I also want to bring up something else she said, “he acknowledges that he was born biologically a boy“. It is very possible that Alex is quite comfortable considering zir body male while their gender is that of a boygir. But it’s also possible that Alex has just internalized the idea that we aren’t allowed to use our own words for our own bodies even if self-identifying our body can help us. And I don’t know if zir mother is able to give zem the words to let zem know that it IS okay to describe zirself however zie wants, because society isn’t big on giving those words to people.
Yeah, I know, this is so much better than it could be. It is good that these parents are letting their children live as they have as much as they have. But while we’re talking about parents “accepting” their kids, think about this- “What does it mean if you “accept” something? You resign yourself to it, it’s grudging, maybe forced. It’s not wide open arms, a smile, a hug and dinner cooked and waiting on the table, it’s a cold cellar with a mattress and earning your keep.” No one “accepts” winning the lottery. People accept the death of a loved one or not getting the job they wanted. It’s a pretty damn sorry state if children become something where acceptance is a good goal. Of course, as a trans person, I know just what the state of the world is and that acceptance is a definite improvement.
This is progress.
Progress is good and I know that.
But it isn’t an endpoint. This isn’t an ideal. And parents being accepting shouldn’t make them any more protected to being called out on their privilege than anyone else. If anything- parents need to be called out the most. Especially parents of small children. They need to be doing the most work to check their cis privilege, the most work to be fully aware of trans issues and trans-friendly terminology and what genders actually exist outside male and female, putting in the most effort to make sure they don’t reinforce cissupremacist ideas into their children, the most to make sure that they aren’t putting their comfort over their childrens’ safety, make the most effort to, when talking about trans terminology, talk about what trans people use and not just what cis people apply to us. Especially when the applications are, all to often, non-consensual and to our detriment.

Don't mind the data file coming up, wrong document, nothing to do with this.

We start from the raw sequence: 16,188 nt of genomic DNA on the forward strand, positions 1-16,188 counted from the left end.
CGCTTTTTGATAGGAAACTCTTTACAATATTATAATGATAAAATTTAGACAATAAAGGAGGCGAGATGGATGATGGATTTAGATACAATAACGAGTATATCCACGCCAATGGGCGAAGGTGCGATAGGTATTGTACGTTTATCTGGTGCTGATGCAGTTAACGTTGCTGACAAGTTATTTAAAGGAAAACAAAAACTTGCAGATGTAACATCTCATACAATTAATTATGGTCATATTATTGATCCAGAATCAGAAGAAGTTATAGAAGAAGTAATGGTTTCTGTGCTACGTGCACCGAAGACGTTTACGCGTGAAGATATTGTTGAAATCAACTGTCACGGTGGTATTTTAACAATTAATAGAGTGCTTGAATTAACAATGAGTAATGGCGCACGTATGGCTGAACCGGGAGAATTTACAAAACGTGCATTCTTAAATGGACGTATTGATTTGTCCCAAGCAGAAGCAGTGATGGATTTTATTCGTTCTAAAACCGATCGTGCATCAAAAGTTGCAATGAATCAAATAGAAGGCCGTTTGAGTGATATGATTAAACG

*In terms of labels, anyone can identify as anything, including gender non-conforming and gender variant. But non-consensually applying any label to anyone is incredibly busted, including trans. If the children 100% comfortably and freely identify as gender non-conforming or gender variant or don’t identify with trans (and not all people who might fit the definition identify as trans) then that’s fine, and I only have a problem if the other people are non-consensually applying a label that the children may not identify as or could even find to be offensive. Also, my main point of parents avoiding calling their children trans is that I want these parents to think about if that’s due to their own transphobia, because it really can be.
†I don’t know what pronouns zie prefers, or if zie’s even been given the options. And, yeah, “make up a better one” is a fully valid option.
**Completely unrelated, but this is over 4,000 words and has 25 links. Yeesh.